Talking About Tells: An Interview with Zachary Elwood
Over recent years Zachary Elwood has become known for his valuable contributions regarding the subject of “tells” in poker — that is, actions both physical and verbal that can potentially provide information about a player’s hand in addition to what might be suggested by their checks, calls, bets, and raises.
Elwood has written two books on the subject, both of which have been especially well received by the poker community — Reading Poker Tells (2012) and Verbal Poker Tells (2014) — and he’s contributed a chapter to Jonathan Little’s new Excelling in No-Limit Hold’em due out next month.
I sat down with Elwood to discuss further the topic of tells and his interest in the subject, as well as other projects with which he’s currently involved.
PokerNews: What initially spurred your interest in the study of tells?
Zachary Elwood: I started playing poker seriously in 2000, and then I played for a living from 2003-2006. I was always interested in the psychological side of poker, plus I was interested in psychology in general. I used to read psychology books my Dad left laying around the house. He was a book indexer, so I got to read some Freud and some other scholarly psychology books as a kid.
When I started played for a living, I was always taking notes on my opponents. I got to wondering why there wasn’t much written on the behavioral psychology of poker players and especially tells.
I like Mike Caro’s book (Caro’s Book of Poker Tells), but it surprised me that more hadn’t been written on tells over the last 20 years. I was always expecting a better, more advanced book on tells to come out — especially with the poker boom. When one never showed up, I thought maybe I’d take a stab at it. I knew I could write a useful book, so that’s what led to Reading Poker Tells, and later Verbal Poker Tells.
What did you think of former FBI agent Joe Navarro’s work on poker tells?
Not to denigrate Navarro, but he’s not a poker player and I felt like his books were basic human behavior books. I’ve written an article about this actually — there are so many instances where behavioral experts are wrong in their assumptions and conclusions about poker players.
Many general behavioral principles don’t apply to poker players. An interrogation is not the same as a playing a hand of poker. There are many different motivations involved. I respect Navarro, but I felt like he was trying to branch out into poker without knowing the ways the behavioral stuff was different.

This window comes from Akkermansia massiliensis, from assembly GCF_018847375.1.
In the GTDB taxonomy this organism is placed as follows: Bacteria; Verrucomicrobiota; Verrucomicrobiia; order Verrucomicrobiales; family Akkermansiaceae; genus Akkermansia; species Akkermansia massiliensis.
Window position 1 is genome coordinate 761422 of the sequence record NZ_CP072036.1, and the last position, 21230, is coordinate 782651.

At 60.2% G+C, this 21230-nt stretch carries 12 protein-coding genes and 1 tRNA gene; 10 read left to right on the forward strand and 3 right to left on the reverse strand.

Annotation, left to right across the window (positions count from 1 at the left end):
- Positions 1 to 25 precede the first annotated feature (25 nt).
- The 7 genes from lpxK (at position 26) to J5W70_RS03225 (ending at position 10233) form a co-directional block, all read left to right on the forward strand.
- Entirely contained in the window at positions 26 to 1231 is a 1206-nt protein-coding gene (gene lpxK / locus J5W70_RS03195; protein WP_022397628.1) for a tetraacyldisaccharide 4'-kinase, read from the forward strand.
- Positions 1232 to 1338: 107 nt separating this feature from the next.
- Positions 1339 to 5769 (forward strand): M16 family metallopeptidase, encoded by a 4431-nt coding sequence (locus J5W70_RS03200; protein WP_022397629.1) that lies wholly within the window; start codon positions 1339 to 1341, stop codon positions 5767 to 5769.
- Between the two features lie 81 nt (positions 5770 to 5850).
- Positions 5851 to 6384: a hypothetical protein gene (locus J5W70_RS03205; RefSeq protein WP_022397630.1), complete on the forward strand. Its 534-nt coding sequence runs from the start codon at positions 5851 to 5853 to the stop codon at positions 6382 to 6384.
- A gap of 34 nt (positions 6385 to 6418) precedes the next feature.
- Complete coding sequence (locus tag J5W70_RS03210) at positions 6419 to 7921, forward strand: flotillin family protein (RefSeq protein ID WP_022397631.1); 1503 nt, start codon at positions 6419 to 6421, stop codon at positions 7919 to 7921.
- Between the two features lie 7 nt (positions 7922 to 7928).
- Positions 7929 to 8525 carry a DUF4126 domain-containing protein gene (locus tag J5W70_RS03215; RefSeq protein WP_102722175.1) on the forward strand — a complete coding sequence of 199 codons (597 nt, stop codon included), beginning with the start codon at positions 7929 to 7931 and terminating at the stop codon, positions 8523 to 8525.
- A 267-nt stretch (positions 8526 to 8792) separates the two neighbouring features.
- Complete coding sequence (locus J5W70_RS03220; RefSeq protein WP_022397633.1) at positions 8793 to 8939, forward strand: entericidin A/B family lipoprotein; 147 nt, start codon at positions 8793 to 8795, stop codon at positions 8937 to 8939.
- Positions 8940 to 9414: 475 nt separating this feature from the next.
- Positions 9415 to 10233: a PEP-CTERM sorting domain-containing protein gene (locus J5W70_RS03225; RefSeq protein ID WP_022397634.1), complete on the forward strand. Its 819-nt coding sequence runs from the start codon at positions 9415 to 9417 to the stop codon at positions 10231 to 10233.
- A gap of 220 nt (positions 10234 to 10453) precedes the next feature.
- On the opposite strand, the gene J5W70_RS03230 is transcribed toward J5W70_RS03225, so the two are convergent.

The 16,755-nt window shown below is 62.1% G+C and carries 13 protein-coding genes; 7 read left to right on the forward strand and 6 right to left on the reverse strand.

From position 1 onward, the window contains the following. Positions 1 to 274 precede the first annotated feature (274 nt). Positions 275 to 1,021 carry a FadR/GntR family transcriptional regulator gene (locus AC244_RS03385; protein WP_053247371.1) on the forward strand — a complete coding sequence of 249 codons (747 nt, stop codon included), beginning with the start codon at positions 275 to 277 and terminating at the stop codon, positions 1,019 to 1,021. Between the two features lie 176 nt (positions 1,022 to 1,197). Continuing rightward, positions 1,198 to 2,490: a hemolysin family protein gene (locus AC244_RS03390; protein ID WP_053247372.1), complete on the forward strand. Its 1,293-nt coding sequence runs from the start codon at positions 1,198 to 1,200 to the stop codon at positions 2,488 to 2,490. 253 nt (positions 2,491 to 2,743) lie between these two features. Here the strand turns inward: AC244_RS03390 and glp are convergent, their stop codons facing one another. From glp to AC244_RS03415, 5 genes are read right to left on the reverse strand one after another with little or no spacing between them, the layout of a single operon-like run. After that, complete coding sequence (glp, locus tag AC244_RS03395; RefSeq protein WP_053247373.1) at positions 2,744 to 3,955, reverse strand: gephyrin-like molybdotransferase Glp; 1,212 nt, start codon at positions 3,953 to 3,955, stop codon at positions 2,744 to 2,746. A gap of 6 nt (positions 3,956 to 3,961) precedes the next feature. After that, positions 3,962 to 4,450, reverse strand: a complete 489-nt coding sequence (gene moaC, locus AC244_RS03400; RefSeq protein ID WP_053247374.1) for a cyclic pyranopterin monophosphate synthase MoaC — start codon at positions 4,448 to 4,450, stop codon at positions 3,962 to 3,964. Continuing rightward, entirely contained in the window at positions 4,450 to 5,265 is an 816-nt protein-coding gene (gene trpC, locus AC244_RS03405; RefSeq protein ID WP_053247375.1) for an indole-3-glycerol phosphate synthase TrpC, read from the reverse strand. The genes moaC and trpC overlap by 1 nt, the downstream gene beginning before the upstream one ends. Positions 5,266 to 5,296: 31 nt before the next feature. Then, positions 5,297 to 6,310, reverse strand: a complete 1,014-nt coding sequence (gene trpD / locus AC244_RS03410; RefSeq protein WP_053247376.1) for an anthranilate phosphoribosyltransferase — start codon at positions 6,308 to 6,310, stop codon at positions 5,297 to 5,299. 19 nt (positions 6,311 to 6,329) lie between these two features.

How did you develop your system of collecting and analyzing information about tells?
It was from experience and from thinking about how to best think about tells. It’s always evolving, of course, but I knew I had to come up with a way to categorize tells and the behaviors that make up those tells. In my first book, I came up with idea of categorizing tells by situations — especially around post-bet situations. This struck me as a very obvious way of categorizing behaviors because there are certain motivations and feelings that arise from making a bet.
Then I looked at situational tells related to waiting for someone else to bet. I’ve been thinking more about these categories and I actually think there’s a better way to do it, because there’s some overlap in those categories. Someone who has made a bet can also be waiting on someone else to act, so they are not perfectly distinct categories.
My goal was to draw attention to the situation when examining tells, because the situation is very important. Behaviors can look very similar but mean completely different things depending on the situation. You’ve got to take into account the situation, otherwise the information can be very ambiguous. Ideally, when you compare tells you want to compare tells across similar situations.
Tells are complicated because there are so many factors to consider.